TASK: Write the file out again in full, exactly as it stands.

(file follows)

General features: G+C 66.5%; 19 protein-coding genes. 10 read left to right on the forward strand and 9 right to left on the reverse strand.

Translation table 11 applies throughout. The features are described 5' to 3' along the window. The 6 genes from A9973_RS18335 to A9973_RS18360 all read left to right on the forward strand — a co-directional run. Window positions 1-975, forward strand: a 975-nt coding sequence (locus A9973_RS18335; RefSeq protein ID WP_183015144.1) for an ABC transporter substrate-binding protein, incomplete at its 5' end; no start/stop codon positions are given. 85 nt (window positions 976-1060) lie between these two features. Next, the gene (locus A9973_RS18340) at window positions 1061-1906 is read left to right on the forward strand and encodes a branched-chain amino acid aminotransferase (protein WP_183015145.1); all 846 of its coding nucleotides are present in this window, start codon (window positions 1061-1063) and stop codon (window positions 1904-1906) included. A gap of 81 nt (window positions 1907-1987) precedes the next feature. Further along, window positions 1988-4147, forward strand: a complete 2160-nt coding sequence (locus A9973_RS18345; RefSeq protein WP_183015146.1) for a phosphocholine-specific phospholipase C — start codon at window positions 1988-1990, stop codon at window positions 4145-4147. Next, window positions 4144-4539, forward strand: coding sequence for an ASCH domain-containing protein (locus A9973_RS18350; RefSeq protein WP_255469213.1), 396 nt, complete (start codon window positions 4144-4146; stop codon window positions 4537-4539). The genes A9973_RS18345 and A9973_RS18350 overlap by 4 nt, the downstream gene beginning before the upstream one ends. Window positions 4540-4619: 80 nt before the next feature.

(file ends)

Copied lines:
General features: G+C 66.5%; 19 protein-coding genes. 10 read left to right on the forward strand and 9 right to left on the reverse strand.

Translation table 11 applies throughout. The features are described 5' to 3' along the window. The 6 genes from A9973_RS18335 to A9973_RS18360 all read left to right on the forward strand — a co-directional run. Window positions 1-975, forward strand: a 975-nt coding sequence (locus A9973_RS18335; RefSeq protein ID WP_183015144.1) for an ABC transporter substrate-binding protein, incomplete at its 5' end; no start/stop codon positions are given. 85 nt (window positions 976-1060) lie between these two features. Next, the gene (locus A9973_RS18340) at window positions 1061-1906 is read left to right on the forward strand and encodes a branched-chain amino acid aminotransferase (protein WP_183015145.1); all 846 of its coding nucleotides are present in this window, start codon (window positions 1061-1063) and stop codon (window positions 1904-1906) included. A gap of 81 nt (window positions 1907-1987) precedes the next feature. Further along, window positions 1988-4147, forward strand: a complete 2160-nt coding sequence (locus A9973_RS18345; RefSeq protein WP_183015146.1) for a phosphocholine-specific phospholipase C — start codon at window positions 1988-1990, stop codon at window positions 4145-4147. Next, window positions 4144-4539, forward strand: coding sequence for an ASCH domain-containing protein (locus A9973_RS18350; RefSeq protein WP_255469213.1), 396 nt, complete (start codon window positions 4144-4146; stop codon window positions 4537-4539). The genes A9973_RS18345 and A9973_RS18350 overlap by 4 nt, the downstream gene beginning before the upstream one ends. Window positions 4540-4619: 80 nt before the next feature.